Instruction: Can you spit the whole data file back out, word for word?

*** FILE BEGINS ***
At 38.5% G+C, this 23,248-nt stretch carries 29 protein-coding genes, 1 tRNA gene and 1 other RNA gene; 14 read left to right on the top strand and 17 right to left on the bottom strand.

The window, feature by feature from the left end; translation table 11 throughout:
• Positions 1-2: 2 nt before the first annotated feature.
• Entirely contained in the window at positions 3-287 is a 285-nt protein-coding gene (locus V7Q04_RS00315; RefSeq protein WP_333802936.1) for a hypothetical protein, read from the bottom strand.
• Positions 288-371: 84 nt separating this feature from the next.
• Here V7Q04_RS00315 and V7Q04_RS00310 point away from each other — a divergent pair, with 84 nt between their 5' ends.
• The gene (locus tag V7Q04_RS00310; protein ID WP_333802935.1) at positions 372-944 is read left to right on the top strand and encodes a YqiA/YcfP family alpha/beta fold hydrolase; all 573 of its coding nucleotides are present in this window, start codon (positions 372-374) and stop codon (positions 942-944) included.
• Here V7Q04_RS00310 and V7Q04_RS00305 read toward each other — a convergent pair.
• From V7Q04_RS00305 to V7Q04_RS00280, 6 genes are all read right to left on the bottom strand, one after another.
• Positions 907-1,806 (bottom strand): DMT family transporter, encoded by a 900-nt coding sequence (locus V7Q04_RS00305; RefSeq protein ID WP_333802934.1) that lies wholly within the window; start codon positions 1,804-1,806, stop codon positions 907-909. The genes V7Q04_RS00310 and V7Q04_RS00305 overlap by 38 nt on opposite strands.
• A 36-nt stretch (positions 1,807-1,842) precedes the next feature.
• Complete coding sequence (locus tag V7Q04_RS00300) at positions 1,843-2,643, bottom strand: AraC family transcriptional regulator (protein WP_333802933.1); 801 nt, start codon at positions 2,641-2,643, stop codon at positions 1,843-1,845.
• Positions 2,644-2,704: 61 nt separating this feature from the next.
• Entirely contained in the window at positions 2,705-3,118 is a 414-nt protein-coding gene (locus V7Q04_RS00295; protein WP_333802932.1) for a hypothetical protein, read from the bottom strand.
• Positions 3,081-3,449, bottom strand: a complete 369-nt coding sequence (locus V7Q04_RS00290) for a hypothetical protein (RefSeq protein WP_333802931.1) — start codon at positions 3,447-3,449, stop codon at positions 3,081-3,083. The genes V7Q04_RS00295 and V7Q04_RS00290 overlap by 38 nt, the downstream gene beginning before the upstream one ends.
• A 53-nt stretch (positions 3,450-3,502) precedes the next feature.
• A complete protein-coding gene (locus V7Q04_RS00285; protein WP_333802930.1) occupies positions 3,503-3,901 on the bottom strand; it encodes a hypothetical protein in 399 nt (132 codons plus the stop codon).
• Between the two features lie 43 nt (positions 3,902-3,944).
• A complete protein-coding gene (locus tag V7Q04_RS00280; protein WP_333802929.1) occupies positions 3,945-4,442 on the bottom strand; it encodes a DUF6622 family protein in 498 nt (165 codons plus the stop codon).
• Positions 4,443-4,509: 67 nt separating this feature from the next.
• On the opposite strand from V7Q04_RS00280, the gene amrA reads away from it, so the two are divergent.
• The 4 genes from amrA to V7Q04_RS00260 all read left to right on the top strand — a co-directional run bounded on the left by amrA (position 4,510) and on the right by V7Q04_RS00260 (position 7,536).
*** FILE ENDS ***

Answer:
At 38.5% G+C, this 23,248-nt stretch carries 29 protein-coding genes, 1 tRNA gene and 1 other RNA gene; 14 read left to right on the top strand and 17 right to left on the bottom strand.

The window, feature by feature from the left end; translation table 11 throughout:
• Positions 1-2: 2 nt before the first annotated feature.
• Entirely contained in the window at positions 3-287 is a 285-nt protein-coding gene (locus V7Q04_RS00315; RefSeq protein WP_333802936.1) for a hypothetical protein, read from the bottom strand.
• Positions 288-371: 84 nt separating this feature from the next.
• Here V7Q04_RS00315 and V7Q04_RS00310 point away from each other — a divergent pair, with 84 nt between their 5' ends.
• The gene (locus tag V7Q04_RS00310; protein ID WP_333802935.1) at positions 372-944 is read left to right on the top strand and encodes a YqiA/YcfP family alpha/beta fold hydrolase; all 573 of its coding nucleotides are present in this window, start codon (positions 372-374) and stop codon (positions 942-944) included.
• Here V7Q04_RS00310 and V7Q04_RS00305 read toward each other — a convergent pair.
• From V7Q04_RS00305 to V7Q04_RS00280, 6 genes are all read right to left on the bottom strand, one after another.
• Positions 907-1,806 (bottom strand): DMT family transporter, encoded by a 900-nt coding sequence (locus V7Q04_RS00305; RefSeq protein ID WP_333802934.1) that lies wholly within the window; start codon positions 1,804-1,806, stop codon positions 907-909. The genes V7Q04_RS00310 and V7Q04_RS00305 overlap by 38 nt on opposite strands.
• A 36-nt stretch (positions 1,807-1,842) precedes the next feature.
• Complete coding sequence (locus tag V7Q04_RS00300) at positions 1,843-2,643, bottom strand: AraC family transcriptional regulator (protein WP_333802933.1); 801 nt, start codon at positions 2,641-2,643, stop codon at positions 1,843-1,845.
• Positions 2,644-2,704: 61 nt separating this feature from the next.
• Entirely contained in the window at positions 2,705-3,118 is a 414-nt protein-coding gene (locus V7Q04_RS00295; protein WP_333802932.1) for a hypothetical protein, read from the bottom strand.
• Positions 3,081-3,449, bottom strand: a complete 369-nt coding sequence (locus V7Q04_RS00290) for a hypothetical protein (RefSeq protein WP_333802931.1) — start codon at positions 3,447-3,449, stop codon at positions 3,081-3,083. The genes V7Q04_RS00295 and V7Q04_RS00290 overlap by 38 nt, the downstream gene beginning before the upstream one ends.
• A 53-nt stretch (positions 3,450-3,502) precedes the next feature.
• A complete protein-coding gene (locus V7Q04_RS00285; protein WP_333802930.1) occupies positions 3,503-3,901 on the bottom strand; it encodes a hypothetical protein in 399 nt (132 codons plus the stop codon).
• Between the two features lie 43 nt (positions 3,902-3,944).
• A complete protein-coding gene (locus tag V7Q04_RS00280; protein WP_333802929.1) occupies positions 3,945-4,442 on the bottom strand; it encodes a DUF6622 family protein in 498 nt (165 codons plus the stop codon).
• Positions 4,443-4,509: 67 nt separating this feature from the next.
• On the opposite strand from V7Q04_RS00280, the gene amrA reads away from it, so the two are divergent.
• The 4 genes from amrA to V7Q04_RS00260 all read left to right on the top strand — a co-directional run bounded on the left by amrA (position 4,510) and on the right by V7Q04_RS00260 (position 7,536).